Beyond self-evidence and exclusion

Why, where and for whom is particular knowledge important? These are the questions that are key to every post-colonial and feminist research project that the Gender Studies research group carries out. Based on a feminist and post-colonial perspective, our researchers seek to identify, understand, and rectify socio-cultural processes of inclusion and exclusion.

By breaking open the relationship between self-evidence, truth, and power, the Gender Studies researchers create new perspectives on art, culture, knowledge, and society. They study issues relating to social justice, equality, and difference at a number of levels, from the empirical social to the symbolic, cultural and science-critical. By problematising universalistic claims, they produce new knowledge about these issues.

Areas of expertise: diversity | ethnicity | emancipation | integration | masculinity | queer | trans | postsecular | posthuman | cultural critique | literature | film | new media | photography | performance arts

By displacing the perspective from the centre to the margins, research in this field has uncovered largely ignored patterns and themes that play a role in the lives and work of women and/or people with non-Western backgrounds, artists, and practitioners of cultural studies. Gender research also contributes to the exact sciences, and some insights in the medical sciences have even proved to have life-saving consequences.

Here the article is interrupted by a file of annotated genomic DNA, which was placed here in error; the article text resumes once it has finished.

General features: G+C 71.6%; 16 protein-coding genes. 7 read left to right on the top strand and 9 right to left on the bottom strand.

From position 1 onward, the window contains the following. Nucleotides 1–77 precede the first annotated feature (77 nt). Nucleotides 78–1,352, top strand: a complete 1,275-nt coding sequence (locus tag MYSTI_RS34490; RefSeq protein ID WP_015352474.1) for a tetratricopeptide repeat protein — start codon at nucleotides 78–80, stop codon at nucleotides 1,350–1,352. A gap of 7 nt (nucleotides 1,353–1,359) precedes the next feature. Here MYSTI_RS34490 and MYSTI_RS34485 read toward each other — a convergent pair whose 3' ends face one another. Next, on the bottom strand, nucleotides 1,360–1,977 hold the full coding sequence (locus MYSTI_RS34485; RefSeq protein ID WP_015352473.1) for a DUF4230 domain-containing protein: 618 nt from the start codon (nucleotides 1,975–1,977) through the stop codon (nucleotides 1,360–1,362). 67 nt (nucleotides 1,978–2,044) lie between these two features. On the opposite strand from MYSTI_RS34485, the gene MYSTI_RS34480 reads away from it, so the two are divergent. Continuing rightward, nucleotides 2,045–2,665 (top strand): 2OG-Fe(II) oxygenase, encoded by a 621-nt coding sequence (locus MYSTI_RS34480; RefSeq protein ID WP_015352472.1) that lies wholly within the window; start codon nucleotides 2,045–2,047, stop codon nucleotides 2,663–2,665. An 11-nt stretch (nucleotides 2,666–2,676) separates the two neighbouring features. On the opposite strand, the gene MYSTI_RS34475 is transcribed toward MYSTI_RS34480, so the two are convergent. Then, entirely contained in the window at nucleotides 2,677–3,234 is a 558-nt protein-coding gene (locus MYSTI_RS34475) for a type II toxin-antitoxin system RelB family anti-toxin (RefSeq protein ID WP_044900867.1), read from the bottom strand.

News

17 March 2017
Koen Leurs co-edited a special issue of renowned journal Information, Communication & Society that features research generated by the annual AoIR conferences.
Prof. dr. Rosi Braidotti. Foto: Ed van Rijswijk
3 February 2017
The Tanner Lectures aim to contribute to the intellectual and moral life of humankind. Rosi Braidotti's talks are jointly titled 'Posthuman, All Too Human.'
31 January 2017
Birgit Kaiser and Kathrin Thiele edited this vocabulary to understand critique as a much broader practice than merely a textual one.
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